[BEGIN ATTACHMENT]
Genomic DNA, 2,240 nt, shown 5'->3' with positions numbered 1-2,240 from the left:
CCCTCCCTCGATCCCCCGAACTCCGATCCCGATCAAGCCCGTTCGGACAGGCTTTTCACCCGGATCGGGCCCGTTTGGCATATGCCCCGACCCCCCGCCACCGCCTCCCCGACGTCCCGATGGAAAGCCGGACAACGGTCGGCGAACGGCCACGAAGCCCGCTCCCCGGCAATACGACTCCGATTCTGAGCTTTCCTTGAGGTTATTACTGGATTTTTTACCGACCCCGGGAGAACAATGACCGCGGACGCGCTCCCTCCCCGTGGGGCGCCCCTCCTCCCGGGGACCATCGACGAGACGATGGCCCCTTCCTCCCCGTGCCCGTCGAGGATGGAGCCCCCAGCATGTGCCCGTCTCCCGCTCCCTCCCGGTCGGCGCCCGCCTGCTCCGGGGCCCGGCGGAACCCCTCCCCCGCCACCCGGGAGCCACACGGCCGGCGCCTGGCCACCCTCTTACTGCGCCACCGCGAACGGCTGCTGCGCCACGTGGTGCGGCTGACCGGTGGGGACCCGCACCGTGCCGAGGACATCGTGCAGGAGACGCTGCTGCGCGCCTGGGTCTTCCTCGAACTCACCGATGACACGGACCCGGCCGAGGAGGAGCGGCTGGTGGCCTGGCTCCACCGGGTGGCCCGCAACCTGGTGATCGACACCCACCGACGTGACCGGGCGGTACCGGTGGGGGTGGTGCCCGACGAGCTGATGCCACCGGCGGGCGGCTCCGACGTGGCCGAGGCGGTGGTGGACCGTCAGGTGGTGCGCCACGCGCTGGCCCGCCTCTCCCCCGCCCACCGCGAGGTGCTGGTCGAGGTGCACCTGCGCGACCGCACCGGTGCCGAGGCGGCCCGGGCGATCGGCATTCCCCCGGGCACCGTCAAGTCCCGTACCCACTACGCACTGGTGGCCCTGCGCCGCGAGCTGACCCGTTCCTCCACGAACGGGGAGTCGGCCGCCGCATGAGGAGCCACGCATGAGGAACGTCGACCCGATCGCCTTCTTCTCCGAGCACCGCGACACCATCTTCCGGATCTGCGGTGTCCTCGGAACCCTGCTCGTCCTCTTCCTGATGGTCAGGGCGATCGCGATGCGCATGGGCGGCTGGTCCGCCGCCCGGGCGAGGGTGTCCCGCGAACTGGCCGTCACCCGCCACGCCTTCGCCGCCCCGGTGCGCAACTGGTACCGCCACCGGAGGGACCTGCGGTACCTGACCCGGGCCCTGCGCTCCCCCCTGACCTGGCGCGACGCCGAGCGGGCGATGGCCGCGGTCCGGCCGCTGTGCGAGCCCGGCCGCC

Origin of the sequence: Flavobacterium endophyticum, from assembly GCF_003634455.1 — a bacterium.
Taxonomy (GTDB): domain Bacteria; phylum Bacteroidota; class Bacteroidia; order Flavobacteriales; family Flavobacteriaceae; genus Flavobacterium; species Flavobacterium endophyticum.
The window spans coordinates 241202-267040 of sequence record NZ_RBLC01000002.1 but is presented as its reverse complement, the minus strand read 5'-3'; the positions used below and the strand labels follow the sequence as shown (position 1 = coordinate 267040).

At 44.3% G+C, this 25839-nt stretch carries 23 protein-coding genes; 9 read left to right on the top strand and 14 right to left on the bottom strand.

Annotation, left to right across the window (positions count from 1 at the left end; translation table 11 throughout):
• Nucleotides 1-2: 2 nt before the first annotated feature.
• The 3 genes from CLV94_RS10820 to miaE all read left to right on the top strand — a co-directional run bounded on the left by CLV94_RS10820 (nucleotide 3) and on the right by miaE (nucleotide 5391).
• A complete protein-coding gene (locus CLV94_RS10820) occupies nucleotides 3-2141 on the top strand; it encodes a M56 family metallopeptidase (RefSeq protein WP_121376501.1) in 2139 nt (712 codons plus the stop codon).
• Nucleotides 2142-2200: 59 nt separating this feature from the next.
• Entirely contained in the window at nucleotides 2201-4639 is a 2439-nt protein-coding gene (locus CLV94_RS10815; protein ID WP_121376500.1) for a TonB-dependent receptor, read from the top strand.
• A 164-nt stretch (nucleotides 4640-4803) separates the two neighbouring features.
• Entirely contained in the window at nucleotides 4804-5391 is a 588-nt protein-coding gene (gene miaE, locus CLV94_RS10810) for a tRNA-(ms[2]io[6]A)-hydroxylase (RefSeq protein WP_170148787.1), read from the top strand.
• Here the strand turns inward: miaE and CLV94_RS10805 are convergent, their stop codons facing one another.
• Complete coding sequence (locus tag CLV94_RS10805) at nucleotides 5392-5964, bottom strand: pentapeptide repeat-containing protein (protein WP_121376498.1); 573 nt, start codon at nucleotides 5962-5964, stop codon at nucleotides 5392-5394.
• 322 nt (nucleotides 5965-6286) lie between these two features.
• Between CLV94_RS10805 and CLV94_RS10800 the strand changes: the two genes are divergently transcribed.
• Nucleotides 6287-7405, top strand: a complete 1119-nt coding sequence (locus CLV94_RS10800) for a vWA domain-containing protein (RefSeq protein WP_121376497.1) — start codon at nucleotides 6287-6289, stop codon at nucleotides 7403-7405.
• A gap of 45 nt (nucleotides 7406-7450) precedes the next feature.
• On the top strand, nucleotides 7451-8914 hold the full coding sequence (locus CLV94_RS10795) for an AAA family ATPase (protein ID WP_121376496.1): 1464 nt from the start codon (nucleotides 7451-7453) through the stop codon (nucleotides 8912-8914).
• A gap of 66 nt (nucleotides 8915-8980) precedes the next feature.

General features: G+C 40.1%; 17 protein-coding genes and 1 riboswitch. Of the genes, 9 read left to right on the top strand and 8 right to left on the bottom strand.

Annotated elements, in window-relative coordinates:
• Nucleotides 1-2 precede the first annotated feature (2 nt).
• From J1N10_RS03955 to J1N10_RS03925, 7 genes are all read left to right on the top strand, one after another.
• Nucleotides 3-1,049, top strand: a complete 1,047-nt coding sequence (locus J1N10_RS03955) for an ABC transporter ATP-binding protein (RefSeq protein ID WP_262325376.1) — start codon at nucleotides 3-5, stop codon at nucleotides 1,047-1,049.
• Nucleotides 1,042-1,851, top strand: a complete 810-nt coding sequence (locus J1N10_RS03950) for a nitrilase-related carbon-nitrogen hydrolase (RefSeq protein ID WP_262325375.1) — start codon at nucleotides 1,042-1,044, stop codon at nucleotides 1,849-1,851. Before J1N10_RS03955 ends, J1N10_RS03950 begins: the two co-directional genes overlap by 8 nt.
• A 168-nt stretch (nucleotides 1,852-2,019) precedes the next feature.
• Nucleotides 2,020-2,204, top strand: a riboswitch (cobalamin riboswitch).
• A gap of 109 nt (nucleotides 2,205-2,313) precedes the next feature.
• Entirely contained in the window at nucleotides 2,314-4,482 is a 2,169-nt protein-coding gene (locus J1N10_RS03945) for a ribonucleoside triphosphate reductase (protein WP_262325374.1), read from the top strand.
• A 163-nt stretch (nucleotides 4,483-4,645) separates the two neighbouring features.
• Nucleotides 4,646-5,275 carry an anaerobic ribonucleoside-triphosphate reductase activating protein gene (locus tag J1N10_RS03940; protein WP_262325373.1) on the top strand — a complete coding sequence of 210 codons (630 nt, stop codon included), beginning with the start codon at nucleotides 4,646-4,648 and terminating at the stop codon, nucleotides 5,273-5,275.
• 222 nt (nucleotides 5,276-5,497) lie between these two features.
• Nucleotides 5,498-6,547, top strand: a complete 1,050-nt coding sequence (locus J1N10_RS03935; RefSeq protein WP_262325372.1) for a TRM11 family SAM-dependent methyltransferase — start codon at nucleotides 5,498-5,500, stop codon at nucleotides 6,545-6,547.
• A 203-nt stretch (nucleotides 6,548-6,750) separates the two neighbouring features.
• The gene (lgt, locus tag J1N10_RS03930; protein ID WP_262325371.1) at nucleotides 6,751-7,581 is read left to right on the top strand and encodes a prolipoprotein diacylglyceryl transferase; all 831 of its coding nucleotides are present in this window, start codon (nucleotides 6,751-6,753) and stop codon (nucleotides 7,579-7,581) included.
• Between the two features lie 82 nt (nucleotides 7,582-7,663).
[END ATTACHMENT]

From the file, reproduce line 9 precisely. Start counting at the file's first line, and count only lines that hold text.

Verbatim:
• The 3 genes from CLV94_RS10820 to miaE all read left to right on the top strand — a co-directional run bounded on the left by CLV94_RS10820 (nucleotide 3) and on the right by miaE (nucleotide 5391).